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RBI may cut rates

india Updated: Mar 14, 2013 02:44 IST
HT Correspondent
HT Correspondent
Hindustan Times
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Reserve Bank of India (RBI) governor D Subbarao is a cautious man but he may yet ignore high inflation by reducing the policy repo rate by 0.25 percentage points while presenting his monetary policy review next week, as concerns for growth overshadow price pressures.

In all likelihood, the governor, using a little walk and a lot of talk, may only go for a marginal rate cut this time and reduce rates by a larger quantum in May, said experts.

The RBI had reduced the repo rate - the rate at which banks borrow from the RBI - by 25 basis points or 0.25 percentage points in its policy review in January. It currently stands at 7.75%.

A high retail price inflation (10.91%) in February notwithstanding, a falling wholesale price index (WPI)-based inflation (6.62%) in January and a 5.2% fiscal deficit for 2012-13 is likely to provide some room for the RBI to get decisive on March 19.

The government has set a 4.8% fiscal deficit target for the next fiscal year and finance minister P Chidambaram had said in his Budget speech that the government would take all measures to adhere to the fiscal consolidation roadmap.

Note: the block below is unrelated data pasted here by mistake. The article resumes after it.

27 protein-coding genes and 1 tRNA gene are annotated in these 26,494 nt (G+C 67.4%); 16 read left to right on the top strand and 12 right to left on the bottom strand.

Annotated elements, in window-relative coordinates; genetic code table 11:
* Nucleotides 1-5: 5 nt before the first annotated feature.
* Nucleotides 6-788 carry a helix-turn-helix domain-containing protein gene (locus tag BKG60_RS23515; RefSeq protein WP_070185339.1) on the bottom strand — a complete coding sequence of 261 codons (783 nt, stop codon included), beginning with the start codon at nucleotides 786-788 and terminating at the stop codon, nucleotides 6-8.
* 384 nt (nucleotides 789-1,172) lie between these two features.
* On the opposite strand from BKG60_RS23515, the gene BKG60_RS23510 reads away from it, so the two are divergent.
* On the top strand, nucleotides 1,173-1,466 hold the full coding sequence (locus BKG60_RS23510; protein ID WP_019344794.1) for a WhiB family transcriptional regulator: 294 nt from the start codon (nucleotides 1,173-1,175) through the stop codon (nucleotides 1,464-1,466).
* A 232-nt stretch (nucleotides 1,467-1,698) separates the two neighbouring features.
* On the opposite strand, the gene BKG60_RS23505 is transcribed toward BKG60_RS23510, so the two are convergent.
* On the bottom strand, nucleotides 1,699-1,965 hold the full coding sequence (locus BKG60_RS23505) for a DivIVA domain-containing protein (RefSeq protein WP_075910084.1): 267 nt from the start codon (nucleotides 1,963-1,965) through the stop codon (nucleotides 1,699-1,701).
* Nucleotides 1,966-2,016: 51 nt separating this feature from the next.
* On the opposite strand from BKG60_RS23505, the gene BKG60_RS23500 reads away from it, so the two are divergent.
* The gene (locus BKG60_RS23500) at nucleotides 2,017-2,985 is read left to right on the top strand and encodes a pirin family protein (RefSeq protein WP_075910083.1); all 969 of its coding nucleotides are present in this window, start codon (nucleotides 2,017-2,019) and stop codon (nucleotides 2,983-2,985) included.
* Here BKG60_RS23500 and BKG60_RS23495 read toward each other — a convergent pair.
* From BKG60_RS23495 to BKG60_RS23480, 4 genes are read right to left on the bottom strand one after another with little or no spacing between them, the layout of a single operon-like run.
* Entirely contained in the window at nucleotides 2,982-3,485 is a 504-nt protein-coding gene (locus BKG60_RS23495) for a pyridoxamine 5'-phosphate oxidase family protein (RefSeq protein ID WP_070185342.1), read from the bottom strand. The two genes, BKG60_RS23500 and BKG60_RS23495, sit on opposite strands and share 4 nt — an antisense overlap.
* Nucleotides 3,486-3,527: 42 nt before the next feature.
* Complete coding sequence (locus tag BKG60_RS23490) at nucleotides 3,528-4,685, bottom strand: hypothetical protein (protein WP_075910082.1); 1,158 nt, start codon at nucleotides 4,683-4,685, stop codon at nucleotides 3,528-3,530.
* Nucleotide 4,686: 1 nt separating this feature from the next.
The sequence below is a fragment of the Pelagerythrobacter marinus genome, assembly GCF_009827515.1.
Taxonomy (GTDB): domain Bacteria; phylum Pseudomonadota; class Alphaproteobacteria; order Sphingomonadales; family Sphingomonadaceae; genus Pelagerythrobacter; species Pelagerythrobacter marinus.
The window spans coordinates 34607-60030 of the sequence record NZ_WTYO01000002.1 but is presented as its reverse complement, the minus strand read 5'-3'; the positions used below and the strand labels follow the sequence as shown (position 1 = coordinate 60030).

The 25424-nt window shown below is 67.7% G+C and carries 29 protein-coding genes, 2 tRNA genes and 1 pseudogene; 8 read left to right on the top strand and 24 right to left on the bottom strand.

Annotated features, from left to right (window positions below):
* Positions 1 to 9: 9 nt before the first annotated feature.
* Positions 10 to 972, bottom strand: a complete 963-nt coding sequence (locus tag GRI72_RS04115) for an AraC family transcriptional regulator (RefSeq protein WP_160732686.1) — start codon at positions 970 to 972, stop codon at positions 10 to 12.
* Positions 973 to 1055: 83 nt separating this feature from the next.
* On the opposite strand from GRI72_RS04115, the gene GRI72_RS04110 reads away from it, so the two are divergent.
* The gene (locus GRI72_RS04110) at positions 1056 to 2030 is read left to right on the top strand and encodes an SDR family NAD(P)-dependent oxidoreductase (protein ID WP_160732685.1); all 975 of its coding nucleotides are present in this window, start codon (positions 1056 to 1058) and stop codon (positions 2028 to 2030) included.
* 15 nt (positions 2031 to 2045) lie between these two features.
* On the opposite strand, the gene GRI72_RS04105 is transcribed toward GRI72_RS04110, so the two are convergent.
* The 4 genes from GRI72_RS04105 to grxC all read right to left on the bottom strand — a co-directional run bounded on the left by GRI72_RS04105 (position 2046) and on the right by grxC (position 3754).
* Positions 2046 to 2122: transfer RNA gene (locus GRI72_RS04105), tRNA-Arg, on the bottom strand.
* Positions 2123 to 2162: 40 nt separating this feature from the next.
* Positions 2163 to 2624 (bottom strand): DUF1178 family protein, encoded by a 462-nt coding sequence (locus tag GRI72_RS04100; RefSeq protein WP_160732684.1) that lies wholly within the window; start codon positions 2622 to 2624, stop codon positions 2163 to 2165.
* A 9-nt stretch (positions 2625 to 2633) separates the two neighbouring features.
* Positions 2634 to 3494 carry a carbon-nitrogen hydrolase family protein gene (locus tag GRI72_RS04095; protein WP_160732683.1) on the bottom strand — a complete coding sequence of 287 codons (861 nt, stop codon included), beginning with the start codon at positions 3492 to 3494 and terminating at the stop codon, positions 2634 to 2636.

The industry, meanwhile, has been pitching for a rate cut to boost investment and prop-up growth. Economic growth at 5% in the current fiscal is expected to be the worst in a decade.

The RBI is likely to announce a 25 basis point (bps) rate cut as it is now important to provide a push to growth and even if central bank reduces rates now, it would take about two months for the system to absorb it," said DK Joshi, chief economist, Crisil.

Though factory output showed signs of recovery by growing at 2.4% in January, analysts said it was too early to say recovery was sustainable.

"The RBI may cut the repo rate by 25 bps in March and go for a larger rate cut by of about 50 bps in May," said Soumya Kanti Ghosh, senior fellow, ICRIER.
Abheek Barua, chief economist, HDFC Bank, said the RBI will be cautious with retail inflation being stubbornly high.